Purely designed as a windsurf foil board, the Alien enables all the variables to work in harmony and move beyond simply balancing on a foil to WINDSURFING on a foil. A functional foil board with refined details that makes foiling both accessible AND desirable.
The Alien development program was initiated when the disappointment of bolting a hydrofoil to a normal windsurf board was realized. By analyzing and gaining a deep understanding of the new variables that foiling introduced, we saw that specific foil-oriented equipment was required to elevate the experience to a true windsurfing sensation; blasting in control and carving turns rather than balanced on top, nervously trimming.
The differences between the Alien and a normal freeride are many; shape, length, rocker, stance, pretty much everything. But this new geometry works in conjunction with the foil and rig to deliver balance, and a new windsurfing world to any competent windsurfer. It opens up more locations to windsurf, and can double or triple your days on the water.
Stable enough for your first flights, the Alien has the considered details to deliver performance so as not to be outgrown.
The volume distribution is very important on a foil board as it can be used in much lighter winds than you need to waterstart. So uphauling is an important consideration, and the Alien has enough volume forward to allow traditional uphaul technique with one foot either side of the mast base. A lot of volume in the back half of the board allows you to get into the straps before the board is even moving, and then kick-start up onto the foil.
Shorter length reduces the leverage and lift required by the foil to get the board out of the water and keep it there. So the Alien is much shorter than normal freeride boards, but still has enough length to be able to use the nose area for down-force at high speeds, balancing the lift from the foil. Having some length at the front also softens re-entry, minimizing catastrophic touch-downs.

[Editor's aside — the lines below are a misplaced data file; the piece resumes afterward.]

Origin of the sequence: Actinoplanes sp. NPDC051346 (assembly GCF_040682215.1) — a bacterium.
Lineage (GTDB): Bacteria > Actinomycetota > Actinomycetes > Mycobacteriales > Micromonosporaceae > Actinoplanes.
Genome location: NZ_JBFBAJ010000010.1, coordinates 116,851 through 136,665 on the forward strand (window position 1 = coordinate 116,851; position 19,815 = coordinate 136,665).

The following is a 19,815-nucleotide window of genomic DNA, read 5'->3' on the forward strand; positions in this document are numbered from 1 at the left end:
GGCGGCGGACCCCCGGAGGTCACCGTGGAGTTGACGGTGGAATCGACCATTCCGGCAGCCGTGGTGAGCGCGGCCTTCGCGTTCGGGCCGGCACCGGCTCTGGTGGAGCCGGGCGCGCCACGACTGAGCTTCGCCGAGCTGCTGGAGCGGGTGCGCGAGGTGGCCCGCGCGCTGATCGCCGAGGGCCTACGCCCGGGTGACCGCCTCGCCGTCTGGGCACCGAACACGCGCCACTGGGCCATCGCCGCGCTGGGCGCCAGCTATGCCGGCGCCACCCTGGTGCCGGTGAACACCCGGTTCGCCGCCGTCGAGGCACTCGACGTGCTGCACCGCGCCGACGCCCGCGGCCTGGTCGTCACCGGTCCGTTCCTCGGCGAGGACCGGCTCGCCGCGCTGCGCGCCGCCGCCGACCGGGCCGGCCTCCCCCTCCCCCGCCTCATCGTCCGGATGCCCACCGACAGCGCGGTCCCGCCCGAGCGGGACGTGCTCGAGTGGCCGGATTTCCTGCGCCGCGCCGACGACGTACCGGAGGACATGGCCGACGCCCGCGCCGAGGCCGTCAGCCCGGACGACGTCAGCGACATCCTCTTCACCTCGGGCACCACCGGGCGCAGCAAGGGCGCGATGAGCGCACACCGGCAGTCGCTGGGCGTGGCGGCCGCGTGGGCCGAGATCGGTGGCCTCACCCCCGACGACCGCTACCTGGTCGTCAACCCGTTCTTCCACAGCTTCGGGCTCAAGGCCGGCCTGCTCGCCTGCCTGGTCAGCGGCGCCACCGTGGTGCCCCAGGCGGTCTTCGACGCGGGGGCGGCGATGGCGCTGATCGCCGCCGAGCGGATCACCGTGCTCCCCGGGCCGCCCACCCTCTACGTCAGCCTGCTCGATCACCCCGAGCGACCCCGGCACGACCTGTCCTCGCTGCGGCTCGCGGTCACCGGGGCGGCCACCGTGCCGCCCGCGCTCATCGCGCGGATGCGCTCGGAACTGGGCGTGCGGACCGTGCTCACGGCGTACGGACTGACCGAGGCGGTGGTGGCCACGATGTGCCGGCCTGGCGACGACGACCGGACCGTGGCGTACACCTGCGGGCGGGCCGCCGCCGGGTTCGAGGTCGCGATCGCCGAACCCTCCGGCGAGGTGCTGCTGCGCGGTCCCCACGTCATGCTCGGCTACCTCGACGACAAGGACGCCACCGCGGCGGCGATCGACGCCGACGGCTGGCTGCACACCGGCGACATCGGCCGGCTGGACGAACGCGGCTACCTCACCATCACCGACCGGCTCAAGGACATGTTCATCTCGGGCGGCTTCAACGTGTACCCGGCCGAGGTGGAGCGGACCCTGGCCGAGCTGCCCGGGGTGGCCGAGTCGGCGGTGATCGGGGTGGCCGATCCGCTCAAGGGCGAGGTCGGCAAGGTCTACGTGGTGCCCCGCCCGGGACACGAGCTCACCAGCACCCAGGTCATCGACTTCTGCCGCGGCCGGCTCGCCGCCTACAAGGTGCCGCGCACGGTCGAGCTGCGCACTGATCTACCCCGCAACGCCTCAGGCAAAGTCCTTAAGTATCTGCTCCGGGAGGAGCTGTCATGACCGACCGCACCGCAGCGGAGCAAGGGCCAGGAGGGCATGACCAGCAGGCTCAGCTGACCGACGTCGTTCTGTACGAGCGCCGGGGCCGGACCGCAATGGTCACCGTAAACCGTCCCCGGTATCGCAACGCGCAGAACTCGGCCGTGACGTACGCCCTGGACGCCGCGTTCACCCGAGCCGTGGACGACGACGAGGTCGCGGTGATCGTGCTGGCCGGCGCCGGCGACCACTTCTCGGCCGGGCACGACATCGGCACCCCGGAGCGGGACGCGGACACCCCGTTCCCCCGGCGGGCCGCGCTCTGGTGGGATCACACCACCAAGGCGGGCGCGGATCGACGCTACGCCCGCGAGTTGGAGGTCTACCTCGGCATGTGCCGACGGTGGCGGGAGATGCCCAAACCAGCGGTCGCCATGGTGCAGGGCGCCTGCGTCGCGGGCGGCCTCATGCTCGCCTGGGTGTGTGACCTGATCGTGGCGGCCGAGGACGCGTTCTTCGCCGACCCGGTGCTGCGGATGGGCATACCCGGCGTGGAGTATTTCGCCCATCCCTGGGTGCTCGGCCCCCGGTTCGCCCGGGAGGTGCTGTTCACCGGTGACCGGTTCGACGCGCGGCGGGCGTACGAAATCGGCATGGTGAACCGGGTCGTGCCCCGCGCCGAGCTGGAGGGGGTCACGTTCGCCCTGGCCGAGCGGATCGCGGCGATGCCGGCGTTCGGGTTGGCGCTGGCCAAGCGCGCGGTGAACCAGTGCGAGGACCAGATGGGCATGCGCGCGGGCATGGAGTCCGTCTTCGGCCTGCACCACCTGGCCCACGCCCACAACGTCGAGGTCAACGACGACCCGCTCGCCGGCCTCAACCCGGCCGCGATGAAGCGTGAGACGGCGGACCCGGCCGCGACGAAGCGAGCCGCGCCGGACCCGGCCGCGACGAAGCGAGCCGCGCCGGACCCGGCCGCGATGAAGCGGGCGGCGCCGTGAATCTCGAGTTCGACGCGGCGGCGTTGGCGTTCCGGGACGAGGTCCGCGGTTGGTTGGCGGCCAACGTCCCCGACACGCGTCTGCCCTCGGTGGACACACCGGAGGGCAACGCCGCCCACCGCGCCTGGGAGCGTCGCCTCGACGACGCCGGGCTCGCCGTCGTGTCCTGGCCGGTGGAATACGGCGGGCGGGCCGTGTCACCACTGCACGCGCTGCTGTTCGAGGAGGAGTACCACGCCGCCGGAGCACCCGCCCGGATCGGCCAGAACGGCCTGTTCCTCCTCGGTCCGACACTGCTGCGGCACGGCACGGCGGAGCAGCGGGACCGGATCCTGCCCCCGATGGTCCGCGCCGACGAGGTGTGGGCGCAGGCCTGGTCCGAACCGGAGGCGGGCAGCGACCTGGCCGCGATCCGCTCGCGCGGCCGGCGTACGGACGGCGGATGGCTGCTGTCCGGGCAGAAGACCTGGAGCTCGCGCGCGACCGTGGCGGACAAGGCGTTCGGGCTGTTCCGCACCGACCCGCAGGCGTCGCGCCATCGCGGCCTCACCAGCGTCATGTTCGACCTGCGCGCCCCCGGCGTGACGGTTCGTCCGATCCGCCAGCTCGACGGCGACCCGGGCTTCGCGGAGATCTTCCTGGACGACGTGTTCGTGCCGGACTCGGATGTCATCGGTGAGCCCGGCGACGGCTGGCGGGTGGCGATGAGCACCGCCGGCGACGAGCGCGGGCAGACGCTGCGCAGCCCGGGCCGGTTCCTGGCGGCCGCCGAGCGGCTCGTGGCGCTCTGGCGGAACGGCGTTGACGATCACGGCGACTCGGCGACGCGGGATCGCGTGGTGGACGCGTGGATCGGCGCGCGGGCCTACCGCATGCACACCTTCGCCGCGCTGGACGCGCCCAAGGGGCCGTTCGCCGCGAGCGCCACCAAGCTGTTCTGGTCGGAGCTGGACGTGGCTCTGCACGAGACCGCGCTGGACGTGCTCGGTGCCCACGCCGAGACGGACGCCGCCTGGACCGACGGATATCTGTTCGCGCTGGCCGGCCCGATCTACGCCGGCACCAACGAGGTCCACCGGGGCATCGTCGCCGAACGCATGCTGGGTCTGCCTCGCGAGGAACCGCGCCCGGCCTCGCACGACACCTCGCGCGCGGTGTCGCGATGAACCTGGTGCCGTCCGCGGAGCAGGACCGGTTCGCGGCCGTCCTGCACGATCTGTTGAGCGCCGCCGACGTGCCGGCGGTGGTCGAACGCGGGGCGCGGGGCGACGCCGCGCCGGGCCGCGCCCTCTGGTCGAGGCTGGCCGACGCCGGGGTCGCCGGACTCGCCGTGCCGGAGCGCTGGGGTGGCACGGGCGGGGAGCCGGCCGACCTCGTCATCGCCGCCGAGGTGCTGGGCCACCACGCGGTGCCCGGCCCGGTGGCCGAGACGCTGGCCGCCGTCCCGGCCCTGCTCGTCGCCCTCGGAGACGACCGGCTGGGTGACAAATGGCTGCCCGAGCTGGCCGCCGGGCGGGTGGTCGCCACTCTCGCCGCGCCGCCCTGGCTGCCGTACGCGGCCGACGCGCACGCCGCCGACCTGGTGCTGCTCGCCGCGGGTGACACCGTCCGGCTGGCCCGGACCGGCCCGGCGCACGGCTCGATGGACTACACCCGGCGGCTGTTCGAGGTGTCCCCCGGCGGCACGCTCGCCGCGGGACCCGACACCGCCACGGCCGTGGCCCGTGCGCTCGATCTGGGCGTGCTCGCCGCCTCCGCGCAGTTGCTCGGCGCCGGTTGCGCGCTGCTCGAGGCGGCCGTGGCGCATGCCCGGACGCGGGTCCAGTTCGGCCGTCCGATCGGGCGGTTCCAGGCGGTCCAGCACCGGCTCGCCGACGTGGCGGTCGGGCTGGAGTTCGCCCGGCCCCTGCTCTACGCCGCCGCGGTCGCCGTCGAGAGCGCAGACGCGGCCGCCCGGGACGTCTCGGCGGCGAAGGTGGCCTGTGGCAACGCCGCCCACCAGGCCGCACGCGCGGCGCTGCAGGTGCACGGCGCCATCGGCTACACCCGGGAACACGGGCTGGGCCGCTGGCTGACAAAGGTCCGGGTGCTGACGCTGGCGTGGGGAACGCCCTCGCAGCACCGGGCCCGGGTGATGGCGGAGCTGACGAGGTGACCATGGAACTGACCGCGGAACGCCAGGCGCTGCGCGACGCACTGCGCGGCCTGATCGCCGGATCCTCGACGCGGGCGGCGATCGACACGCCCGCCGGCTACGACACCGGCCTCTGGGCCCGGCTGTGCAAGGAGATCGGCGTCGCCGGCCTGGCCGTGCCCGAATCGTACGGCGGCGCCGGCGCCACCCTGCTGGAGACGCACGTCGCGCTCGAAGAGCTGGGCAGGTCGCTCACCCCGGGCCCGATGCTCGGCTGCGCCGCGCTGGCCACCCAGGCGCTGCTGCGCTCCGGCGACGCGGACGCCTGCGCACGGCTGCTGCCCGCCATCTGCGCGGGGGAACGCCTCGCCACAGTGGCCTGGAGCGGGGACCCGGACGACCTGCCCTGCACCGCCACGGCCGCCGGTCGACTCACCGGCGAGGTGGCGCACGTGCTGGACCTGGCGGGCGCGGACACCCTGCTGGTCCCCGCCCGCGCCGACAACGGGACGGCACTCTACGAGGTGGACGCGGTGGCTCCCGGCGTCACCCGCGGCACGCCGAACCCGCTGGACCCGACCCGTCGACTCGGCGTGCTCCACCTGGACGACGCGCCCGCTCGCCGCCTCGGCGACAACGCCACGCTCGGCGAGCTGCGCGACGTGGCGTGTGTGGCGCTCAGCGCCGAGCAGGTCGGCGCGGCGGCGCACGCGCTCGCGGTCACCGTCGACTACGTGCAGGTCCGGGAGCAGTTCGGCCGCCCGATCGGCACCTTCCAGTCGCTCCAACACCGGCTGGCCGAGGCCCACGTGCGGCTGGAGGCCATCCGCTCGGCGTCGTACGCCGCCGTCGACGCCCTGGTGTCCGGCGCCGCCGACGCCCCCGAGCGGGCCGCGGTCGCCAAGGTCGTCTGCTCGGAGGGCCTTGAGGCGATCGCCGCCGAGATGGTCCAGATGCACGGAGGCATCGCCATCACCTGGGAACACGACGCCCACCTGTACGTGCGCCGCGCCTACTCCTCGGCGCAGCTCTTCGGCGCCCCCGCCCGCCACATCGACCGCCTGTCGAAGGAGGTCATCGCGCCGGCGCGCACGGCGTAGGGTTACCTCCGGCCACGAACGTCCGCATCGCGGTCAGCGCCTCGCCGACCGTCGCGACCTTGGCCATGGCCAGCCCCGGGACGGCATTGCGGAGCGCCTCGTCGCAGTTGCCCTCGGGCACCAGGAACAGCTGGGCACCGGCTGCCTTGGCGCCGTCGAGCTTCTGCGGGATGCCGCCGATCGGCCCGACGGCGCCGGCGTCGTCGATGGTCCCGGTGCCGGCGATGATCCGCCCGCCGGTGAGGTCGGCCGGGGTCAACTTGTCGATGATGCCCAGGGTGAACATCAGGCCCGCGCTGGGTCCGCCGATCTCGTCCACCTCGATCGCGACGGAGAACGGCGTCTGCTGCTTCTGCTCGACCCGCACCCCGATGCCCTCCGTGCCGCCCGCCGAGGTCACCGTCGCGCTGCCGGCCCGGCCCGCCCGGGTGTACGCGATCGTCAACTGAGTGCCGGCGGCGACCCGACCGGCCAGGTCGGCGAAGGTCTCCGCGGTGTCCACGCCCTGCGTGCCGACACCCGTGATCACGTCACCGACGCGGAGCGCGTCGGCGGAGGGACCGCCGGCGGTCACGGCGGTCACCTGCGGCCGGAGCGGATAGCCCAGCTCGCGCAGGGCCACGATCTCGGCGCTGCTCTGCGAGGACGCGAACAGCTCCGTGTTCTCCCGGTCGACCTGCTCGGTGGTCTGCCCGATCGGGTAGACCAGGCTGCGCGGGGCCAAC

The width of the board matches the widths of the foils it’s designed for. Too wide and the board has too much leverage over the foil and it’s easy to overpower the foil or not have enough support. Too narrow and the foil can dictate where the board goes. So we balance it up – Alien widths are 65-75cm wide, and designed for similar width foils.
The board is but a single part of the foiling windsurfer, and must work in harmony with other components; the foil and the rig.
The geometry of all 3 components (Foil, Board, Sail) work together to promote an upright stance. This requires only small movements for the rider to trim the ride – less effort and a quicker response to control increasing or decreasing lift.
With everything working together, the balance of flight is effortless.
To achieve balance, the mast track is positioned further back to keep the rig standing vertical rather than the traditional raked back position. A vertical rig is more stable, and positions the sails’ CoE directly above the lift of the front wing.
The rider’s feet are positioned either side of the front wing, and straps are positioned closer together for a more upright stance. This allows smaller movements to maintain foil trim, and keeps the riders weight directly above the foil lift.
The foiling stance is more rotated outwards towards the rail. Less load on the rig means the twist angles necessitate more rig sheeting, and to feel comfortable in this position the back foot is out near the rail and the front strap angle is reduced.
The bottom shape on the Alien has 2 parts; forward half to manage touch-downs and the back half to accelerate to take-off velocity.
1. From the mast track forward, everything makes touch-downs as gentle and less violent as possible. Big bevels, tucked rails, lots of nose lift. The wide angles on all the edges make it very forgiving when the nose connects with the water from any direction – this prevents the nose catching and tripping, and often simply redirects the nose back into the air.
2. From the mast track back, it’s all about take-off. Sharp rails, flat rocker, parallel outline. The bottom shape is flat for minimal drag, and features large cutouts to enable the tail to be kicked down to angle the board up for acceleration and take-off.
The deck contours have been designed to allow the nose area to be used like a sail to create downforce at higher speeds. This effect can be used to balance the increased lift from the foil. By angling the board to windward and presenting the nose area to the wind, the concave deck shape fills with wind and holds the front down.